As his ratings sink below 40 percent and he even loses his grip on the Republican base, President Bush faces a crucial test: To succeed in his final three years in office, he has got to work much, much harder at maintaining popularity than he is right now.
To avoid lame-duck status, he has to manifest the same effort and maintain the same schedule in 2006, '07, and '08 that he did in '03 and '04.
George W. Bush is not lazy; he works hard at the job of president. But not at the job of regaining his popularity —
perhaps out of an old-school belief that popularity is for elections. But this mistakes the nature of modern American politics —
where popularity is for every day, and those who lose it are destined to twist in the wind.
If Bush doesn't get his act together and begin to work hard at building popular support, his self-indulgence will land him in ever-deeper misery. His ratings will stay stagnant; then he'll lose one or both houses of Congress —
and spend his final two years in office dodging opposition bullets, subpoenas, perhaps even impeachment. It will mean personal misery for this good man, and leave a cloud on his legacy that will take years to erase.
All because he doesn't want to do what he must —
get up every day and go out and speak to America.
President Bill Clinton kept his job rating over 60 percent through all the days of Monica and impeachment. It had nothing to do with a good economy; as Bush is finding out, a growing GDP doesn't guarantee growing approval ratings. Clinton went before the nation every day with a new speech, an executive order, a proposal, a bill signing or some other media event.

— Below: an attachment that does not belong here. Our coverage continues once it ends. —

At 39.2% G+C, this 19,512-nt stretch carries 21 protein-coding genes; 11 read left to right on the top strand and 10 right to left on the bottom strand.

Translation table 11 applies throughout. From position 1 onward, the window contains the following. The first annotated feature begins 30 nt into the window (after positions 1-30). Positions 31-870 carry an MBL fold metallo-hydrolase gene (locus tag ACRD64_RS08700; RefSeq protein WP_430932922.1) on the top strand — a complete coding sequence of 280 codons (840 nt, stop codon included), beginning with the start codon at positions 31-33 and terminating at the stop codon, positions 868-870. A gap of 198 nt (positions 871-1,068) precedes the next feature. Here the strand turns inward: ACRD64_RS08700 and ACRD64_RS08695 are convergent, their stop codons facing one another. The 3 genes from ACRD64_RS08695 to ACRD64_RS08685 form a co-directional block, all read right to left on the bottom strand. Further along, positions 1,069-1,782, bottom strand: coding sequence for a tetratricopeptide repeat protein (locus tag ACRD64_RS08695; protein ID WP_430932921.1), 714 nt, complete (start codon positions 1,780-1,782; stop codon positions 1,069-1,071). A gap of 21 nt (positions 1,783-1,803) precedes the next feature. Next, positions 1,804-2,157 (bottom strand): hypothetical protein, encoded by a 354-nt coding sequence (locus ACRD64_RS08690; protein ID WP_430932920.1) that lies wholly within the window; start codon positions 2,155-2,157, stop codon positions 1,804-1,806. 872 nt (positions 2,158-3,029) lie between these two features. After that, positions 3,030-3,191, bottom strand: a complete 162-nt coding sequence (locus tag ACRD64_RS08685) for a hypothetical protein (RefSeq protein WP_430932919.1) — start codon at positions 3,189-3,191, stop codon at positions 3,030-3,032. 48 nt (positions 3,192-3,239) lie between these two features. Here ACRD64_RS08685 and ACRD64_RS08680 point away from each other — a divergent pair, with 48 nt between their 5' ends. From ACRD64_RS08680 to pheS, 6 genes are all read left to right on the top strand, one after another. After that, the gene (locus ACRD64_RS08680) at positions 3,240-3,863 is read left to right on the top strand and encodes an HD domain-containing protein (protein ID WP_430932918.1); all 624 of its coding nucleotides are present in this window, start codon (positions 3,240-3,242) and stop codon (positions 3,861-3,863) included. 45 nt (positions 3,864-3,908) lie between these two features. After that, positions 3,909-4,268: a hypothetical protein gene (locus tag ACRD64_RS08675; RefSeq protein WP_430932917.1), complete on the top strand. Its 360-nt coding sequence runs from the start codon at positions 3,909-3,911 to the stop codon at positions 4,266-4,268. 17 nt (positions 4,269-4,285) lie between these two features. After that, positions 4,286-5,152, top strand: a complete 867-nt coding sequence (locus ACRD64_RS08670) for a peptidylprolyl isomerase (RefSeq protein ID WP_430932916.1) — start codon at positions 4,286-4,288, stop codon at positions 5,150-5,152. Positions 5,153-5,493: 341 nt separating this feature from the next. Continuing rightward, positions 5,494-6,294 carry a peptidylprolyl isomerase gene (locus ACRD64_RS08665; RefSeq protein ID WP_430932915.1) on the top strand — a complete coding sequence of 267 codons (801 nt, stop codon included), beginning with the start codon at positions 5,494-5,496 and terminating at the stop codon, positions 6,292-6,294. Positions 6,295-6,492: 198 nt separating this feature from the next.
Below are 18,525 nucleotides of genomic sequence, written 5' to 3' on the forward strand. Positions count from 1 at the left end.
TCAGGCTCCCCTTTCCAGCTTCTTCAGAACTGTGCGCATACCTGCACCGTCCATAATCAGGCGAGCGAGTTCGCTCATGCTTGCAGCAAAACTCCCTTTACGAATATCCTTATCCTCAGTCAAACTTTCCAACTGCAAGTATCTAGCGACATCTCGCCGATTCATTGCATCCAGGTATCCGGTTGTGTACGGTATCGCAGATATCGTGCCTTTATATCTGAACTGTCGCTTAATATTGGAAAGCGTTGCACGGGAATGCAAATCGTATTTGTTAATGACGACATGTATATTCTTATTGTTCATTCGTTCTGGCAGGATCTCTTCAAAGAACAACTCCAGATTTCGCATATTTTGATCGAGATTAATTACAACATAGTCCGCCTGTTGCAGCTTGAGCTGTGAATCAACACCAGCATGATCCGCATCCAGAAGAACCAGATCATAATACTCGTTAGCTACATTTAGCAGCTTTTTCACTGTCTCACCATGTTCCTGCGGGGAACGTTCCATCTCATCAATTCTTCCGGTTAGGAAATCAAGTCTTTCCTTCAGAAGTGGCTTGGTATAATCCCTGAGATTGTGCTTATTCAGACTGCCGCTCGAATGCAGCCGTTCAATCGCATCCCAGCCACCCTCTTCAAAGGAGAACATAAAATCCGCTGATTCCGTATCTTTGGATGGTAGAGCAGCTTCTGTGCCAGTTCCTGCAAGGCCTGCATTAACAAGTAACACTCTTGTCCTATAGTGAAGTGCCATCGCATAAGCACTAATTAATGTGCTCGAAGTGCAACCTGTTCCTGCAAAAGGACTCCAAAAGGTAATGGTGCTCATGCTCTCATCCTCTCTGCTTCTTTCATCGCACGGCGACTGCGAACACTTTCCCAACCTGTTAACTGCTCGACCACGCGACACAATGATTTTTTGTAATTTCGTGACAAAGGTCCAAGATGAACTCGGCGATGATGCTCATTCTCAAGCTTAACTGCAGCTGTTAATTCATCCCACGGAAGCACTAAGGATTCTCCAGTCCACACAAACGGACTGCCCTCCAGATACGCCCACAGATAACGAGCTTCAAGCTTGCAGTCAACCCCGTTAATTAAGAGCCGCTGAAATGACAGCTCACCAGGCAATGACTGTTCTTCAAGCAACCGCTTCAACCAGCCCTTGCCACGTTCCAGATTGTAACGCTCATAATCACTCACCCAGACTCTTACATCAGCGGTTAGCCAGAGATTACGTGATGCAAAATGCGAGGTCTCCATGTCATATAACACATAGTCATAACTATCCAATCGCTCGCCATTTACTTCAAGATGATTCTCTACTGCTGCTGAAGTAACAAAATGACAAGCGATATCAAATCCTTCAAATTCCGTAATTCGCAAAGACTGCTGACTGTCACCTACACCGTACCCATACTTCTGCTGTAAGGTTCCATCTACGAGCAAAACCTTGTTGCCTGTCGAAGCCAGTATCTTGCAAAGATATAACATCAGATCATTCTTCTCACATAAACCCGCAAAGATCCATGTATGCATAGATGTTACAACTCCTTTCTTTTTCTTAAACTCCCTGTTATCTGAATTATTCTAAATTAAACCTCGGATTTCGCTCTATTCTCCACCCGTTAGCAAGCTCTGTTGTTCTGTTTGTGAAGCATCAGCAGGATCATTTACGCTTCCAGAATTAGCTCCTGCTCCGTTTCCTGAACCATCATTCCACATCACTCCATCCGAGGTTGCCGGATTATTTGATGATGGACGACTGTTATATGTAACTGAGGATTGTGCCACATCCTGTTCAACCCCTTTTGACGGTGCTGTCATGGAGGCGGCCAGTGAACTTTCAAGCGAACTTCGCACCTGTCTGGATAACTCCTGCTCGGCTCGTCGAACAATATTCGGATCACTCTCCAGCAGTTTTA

He didn't just recycle his old proposals. Each day, he unearthed a new idea or initiative to keep his daily majority. He knew that without it, with an opposition Congress, he was a goner.
His initiatives were widely varied: a rating system to help parents anticipate TV content; school renovations; clearing out decaying public housing projects; increased college scholarships; lower FHA closing fees; national databases for child abusers; anti-tobacco initiatives; expansion of family and medical leave; job creation for welfare mothers —
the list was endless. An entire White House policy apparatus was charged with churning out the initiatives.
At first, Press Secretary Mike McCurry objected to the furious pace, contending that we should have only one major event each week rather than the daily prattle of proposals. But the polling showed that each day's initiative got the attention of a quarter to a third of voters and played a key role in keeping Clinton's majority in line.
My guess is that Karl Rove would like to put the president on this kind of schedule, but that the Bushes don't see the point when he can't run for re-election. But you need a daily majority to stay in power. You may hold the office until the end of your term (maybe), but you'll have no power if your ratings aren't topping 50 percent. You get zapped by opportunistic infections like Harriet Miers, Dubai ports and Cheney shootings. Molehills take you down and you have no resistance to infection.
Bush needs to tell his political team to start churning out events, as they did before the 2004 election, every day, every week, every month. His presidency's future depends upon it.
Bush cannot afford the self-indulgence of not working as hard as Clinton did to keep his daily majority.